As an update, my training is going very well. My knees have been holding up great, and the isometrics are doing great as well. After the first day my legs were sore (not extremely so, but it was definitely there) and it lasted for 2-3 days. After the second application of isometrics, my legs were barely sore at all!

    I'm going to add hamstring pulldowns to my workout too, although I think adductor pulldowns would put too more pressure on my knees then they could handle right now.

  18. proteinnerd

    proteinnerd Valued Member

    What sort of resistance loads are we talking about for adductor and hamstring pulldowns? With me as an example, as I weigh 80kg should I be looking to do adductor pulldowns of at least 40kg per leg? What sort of rep range are we talking about as well? I think Kurz recommends the standard sets of about 10-15 per leg. Does that sound about right?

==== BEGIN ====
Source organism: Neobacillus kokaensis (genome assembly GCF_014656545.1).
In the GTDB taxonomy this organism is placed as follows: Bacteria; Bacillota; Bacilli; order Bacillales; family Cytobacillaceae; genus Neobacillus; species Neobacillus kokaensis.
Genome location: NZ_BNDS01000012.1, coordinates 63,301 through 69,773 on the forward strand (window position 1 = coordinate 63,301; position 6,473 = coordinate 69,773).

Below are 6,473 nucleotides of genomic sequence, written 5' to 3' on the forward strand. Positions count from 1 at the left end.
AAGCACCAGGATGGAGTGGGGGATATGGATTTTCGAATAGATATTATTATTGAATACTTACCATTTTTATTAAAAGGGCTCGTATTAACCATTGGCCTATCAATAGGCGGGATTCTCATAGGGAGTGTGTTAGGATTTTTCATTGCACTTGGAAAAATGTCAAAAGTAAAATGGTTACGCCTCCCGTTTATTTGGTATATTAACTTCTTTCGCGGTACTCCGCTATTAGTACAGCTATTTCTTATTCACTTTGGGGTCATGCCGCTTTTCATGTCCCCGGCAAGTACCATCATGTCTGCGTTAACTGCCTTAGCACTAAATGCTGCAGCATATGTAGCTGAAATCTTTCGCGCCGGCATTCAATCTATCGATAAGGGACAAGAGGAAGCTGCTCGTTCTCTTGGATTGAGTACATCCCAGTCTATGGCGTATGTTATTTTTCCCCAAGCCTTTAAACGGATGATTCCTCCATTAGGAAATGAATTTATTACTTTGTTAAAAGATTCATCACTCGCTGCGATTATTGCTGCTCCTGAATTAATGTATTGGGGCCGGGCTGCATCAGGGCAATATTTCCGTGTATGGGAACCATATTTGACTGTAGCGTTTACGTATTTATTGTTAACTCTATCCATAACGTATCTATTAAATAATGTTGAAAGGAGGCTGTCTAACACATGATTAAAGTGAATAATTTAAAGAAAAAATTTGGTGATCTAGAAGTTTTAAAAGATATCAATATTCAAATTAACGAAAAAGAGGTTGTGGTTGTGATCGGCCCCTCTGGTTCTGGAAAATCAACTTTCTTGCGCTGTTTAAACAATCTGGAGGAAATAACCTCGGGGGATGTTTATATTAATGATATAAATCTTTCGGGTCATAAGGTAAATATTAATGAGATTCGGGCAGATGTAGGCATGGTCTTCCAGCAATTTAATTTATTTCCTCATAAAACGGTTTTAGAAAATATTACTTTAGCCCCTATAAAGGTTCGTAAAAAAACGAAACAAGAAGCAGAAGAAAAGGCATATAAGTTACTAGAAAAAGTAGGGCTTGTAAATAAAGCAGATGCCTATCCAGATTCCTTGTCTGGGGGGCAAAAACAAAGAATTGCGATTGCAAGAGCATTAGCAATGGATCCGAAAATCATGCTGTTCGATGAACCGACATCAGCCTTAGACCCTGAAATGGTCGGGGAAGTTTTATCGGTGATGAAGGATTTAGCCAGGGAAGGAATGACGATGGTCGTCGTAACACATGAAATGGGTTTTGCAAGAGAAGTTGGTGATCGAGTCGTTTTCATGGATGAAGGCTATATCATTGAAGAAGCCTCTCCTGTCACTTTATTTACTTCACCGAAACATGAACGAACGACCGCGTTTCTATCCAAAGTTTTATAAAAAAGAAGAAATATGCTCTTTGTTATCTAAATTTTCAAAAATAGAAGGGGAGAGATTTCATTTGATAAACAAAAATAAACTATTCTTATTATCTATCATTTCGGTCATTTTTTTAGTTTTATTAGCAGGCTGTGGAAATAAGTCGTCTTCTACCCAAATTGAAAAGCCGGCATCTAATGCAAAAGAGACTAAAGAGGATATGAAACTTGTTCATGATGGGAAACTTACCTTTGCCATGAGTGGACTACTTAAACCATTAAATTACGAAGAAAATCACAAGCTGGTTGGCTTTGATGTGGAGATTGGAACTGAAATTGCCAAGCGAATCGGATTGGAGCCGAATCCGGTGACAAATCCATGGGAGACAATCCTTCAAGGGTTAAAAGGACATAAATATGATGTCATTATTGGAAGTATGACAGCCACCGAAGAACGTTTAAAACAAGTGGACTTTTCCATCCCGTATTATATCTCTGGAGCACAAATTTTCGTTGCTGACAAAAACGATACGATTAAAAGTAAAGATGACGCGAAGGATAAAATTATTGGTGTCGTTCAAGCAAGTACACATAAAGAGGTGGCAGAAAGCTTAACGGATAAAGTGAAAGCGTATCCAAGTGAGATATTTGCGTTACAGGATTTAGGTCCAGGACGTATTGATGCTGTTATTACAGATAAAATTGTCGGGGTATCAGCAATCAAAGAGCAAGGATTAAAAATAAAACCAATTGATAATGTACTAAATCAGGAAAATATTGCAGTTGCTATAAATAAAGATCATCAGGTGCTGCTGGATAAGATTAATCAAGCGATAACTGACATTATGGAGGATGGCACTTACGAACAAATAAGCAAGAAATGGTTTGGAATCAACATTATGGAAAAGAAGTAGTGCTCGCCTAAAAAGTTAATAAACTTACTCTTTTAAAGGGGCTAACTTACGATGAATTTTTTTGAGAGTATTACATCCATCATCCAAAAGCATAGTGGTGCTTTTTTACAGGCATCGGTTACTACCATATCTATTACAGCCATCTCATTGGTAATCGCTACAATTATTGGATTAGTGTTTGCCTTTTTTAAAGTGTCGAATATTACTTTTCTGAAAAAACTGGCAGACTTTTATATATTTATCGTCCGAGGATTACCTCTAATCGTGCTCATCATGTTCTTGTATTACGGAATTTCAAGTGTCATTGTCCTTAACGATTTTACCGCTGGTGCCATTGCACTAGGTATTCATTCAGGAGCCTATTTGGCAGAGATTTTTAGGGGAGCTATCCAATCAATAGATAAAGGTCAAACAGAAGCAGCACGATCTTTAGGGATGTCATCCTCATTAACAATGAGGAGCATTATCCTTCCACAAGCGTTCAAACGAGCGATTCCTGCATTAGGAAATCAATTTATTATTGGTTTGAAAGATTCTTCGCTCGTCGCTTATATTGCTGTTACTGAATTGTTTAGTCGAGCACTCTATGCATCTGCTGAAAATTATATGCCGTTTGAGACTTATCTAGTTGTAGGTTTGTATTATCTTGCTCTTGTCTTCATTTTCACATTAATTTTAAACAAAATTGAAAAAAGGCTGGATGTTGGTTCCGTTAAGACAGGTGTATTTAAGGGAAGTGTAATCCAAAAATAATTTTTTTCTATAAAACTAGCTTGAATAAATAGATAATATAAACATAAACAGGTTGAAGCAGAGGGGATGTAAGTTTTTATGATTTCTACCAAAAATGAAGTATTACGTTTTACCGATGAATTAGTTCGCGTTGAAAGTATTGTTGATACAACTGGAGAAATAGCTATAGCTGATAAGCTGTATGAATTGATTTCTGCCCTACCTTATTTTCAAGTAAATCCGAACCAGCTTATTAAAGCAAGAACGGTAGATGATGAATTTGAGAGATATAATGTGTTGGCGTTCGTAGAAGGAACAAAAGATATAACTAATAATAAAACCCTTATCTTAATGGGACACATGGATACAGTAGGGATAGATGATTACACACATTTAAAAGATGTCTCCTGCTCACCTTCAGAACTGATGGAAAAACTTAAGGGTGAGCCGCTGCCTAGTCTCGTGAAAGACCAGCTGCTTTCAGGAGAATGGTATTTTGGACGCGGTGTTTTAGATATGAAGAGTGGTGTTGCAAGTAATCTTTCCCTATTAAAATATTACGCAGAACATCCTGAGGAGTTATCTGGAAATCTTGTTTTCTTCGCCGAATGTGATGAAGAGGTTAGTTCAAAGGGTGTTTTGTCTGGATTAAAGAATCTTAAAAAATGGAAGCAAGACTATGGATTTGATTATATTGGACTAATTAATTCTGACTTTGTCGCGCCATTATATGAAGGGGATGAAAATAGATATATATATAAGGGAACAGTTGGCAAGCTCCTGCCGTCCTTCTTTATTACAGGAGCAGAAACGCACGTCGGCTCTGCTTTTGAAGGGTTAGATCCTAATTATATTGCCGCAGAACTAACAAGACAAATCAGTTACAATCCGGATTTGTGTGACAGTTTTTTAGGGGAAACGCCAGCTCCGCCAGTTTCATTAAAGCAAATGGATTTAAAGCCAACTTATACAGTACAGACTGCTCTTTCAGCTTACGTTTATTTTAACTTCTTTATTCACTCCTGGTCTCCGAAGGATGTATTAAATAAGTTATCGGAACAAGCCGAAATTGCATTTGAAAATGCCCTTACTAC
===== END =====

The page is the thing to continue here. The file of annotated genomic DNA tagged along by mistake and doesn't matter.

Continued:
Also with hamstring pulldowns, what sort of range of motion should we be using? Is waist high enough, or should we be allowing the leg to go as high as possible?

  19. Patrick Smith

    Patrick Smith Tustom Cuser Uitle

    I'm going to wait for VZ's answer to your first question. I don't know for sure.

    As for the height, I think for both adductor pulldowns and hamstring pulldowns you allow your foot to raise to your waist height but no higher. Thomas Kurz says that any higher will activate other muscles and not isolate the muscles targeted (in this case, hamstrings and adductors).
  20. zooka

    zooka New Member

    How to perform hamstring pull downs, adductor flies and adductor pull downs? Because the Internet doesn't seem to know.